Places Known For

work bold


Manhattan

" . ''The New York Times''. Retrieved September 2, 2011. Paula Vogel's Pulitzer Prize-winning play ''How I Learned to Drive'', and Jeff Bowen and Hunter Bell's Obie Award-winning musical '' title of show (title of show) ''. The Vineyard describes itself as "dedicated to new work, bold programming and the support of artists." "Who We Are". ''Vineyard Theatre.org''. Retrieved May 11, 2008. The company is the recipient of special Obie, Drama Desk and Lucille Lortel awards for Sustained Excellence, and the 1998 Jonathan Larson Performing Arts Foundation Grant. It celebrated its 25th anniversary in 2007. The next European settlement was on the banks of the Upper New York Bay across the Hudson which he called the "North River" from Fort Amsterdam (in Manhattan) in 1630. Located at Paulus Hook it was part of the patroonship Pavonia (Pavonia, New Netherland), named (in Latinized form) for Micheal Pauw ''Words That Make New Jersey History'' edited by Howard L Green, 1995 ISBN 0-8135-2113-0, p. 3 who had bought the tract from the Lenape. At the time it was the territory of the Unami, or Turtle Clan. The settlement grew slowly, impeded by mismanagemnt of the Dutch West India Company and conflicts with the indigenous population known as Kieft's War and The Peach Tree War. In 1658, Director-General of New Netherland Peter Stuyvesant "re-purchased" the entire peninsula known as Bergen Neck, and in 1661 granted a charter to the village at Bergen (Bergen Square), establishing the oldest municipality in the state. The British take-over in 1664 was formalized in 1674, ending the province of the New Netherland, though the North Jersey would retain a "Dutch" character for many years to come. Scheltema, Gajus and Westerhuijs, Heleen (eds.),''Exploring Historic Dutch New York''. Museum of the City of New York Dover Publications, New York (2011). ISBN 978-0-486-48637-6 Transportation became much easier through the 1920s. Cars became easily affordable and roads were paved and improved such that they incorporated new road features, including jughandle turns. As a result, people who had never been farther than the outskirts of their hometown now could travel around the state. The Jersey Shore became extremely popular as an attraction. Many bridges and tunnels were built for the ease of interstate traveling. The Benjamin Franklin Bridge was completed linking Camden (Camden, New Jersey) and Philadelphia (Philadelphia, Pennsylvania) in 1926. The Holland Tunnel, under the Hudson River, was completed in 1927, providing a means of easy transportation between New Jersey and New York City. Before, ferries were required to travel across the Hudson River. Later on, the George Washington Bridge (1931) and the Lincoln Tunnel (1937) were completed, making access to Manhattan even easier. Stewart pg 30–32 All of the tunnels and bridges linking New York and New Jersey are managed by the Port Authority of New York and New Jersey, established on April 30, 1921. Florence’s father, Thomas Harborough Upton, worked as a confidential clerk at the American Exchange Bank in New York. In 1884, the family moved from Flushing to central Manhattan, which was more convenient for her father’s daily journey to his office. The National Academy of Design, located near the new home, offered free instruction to anyone who could qualify. This prompted her father to enroll in evening classes, and Florence, at 15 years old, joined him for the beginning of her formal art training. '''The Beacon School''' is a formerly alternative assessment, now "performance-based assessment" public high school on the Upper West Side of Manhattan, near Lincoln Center and Columbus Circle. The initial founding of Beacon in 1993 was intended as an alternative to the Regents Exam (Regents (Examinations))-based testing system in favor of portfolio-based assessment (portfolio assessment). The school's purpose was also purportedly to keep class sizes down and total student population at, or just above, one thousand students. The total population, for example, was once listed in a 1998 high school selection guide as "less than 600 students", though now has 1,157 students. The nominees are announced each April. The presentation of awards is made in late May at Sardi's Restaurant in Manhattan, New York City and precedes the Tony Awards by about two weeks. O'Boyle was ordained (Holy Orders) a priest by Archbishop Patrick Joseph Hayes on May 21, 1921. Commons:Category:Manhattan, New York City WikiPedia:Manhattan Dmoz:Regional North America United States New York Localities N New York City Manhattan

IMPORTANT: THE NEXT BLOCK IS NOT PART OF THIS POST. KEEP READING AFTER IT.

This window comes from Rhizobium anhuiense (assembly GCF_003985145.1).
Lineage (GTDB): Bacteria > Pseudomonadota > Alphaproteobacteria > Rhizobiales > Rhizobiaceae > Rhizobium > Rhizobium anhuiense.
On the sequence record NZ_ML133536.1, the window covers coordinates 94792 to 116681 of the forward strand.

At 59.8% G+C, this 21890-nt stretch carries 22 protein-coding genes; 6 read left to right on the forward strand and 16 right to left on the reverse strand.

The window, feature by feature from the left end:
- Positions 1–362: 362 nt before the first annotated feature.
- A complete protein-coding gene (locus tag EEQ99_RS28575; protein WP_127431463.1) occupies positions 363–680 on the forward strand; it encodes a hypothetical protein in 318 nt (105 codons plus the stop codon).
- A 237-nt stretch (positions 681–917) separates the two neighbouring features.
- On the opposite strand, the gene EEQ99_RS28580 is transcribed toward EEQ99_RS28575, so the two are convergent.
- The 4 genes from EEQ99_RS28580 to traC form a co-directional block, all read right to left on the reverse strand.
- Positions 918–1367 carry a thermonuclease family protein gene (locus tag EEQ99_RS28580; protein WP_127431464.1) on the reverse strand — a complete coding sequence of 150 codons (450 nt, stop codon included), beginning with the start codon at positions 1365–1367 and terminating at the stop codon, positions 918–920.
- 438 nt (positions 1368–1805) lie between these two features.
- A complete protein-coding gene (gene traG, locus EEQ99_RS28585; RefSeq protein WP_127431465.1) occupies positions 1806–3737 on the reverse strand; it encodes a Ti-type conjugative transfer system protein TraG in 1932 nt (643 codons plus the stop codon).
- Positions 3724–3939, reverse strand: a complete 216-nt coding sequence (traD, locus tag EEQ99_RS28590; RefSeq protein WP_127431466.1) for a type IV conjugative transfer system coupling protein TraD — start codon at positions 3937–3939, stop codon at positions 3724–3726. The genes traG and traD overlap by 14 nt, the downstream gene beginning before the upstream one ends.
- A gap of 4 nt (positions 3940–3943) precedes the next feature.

Copyright (C) 2015-2017 PlacesKnownFor.com
Last modified: Tue Oct 10 05:56:30 EDT 2017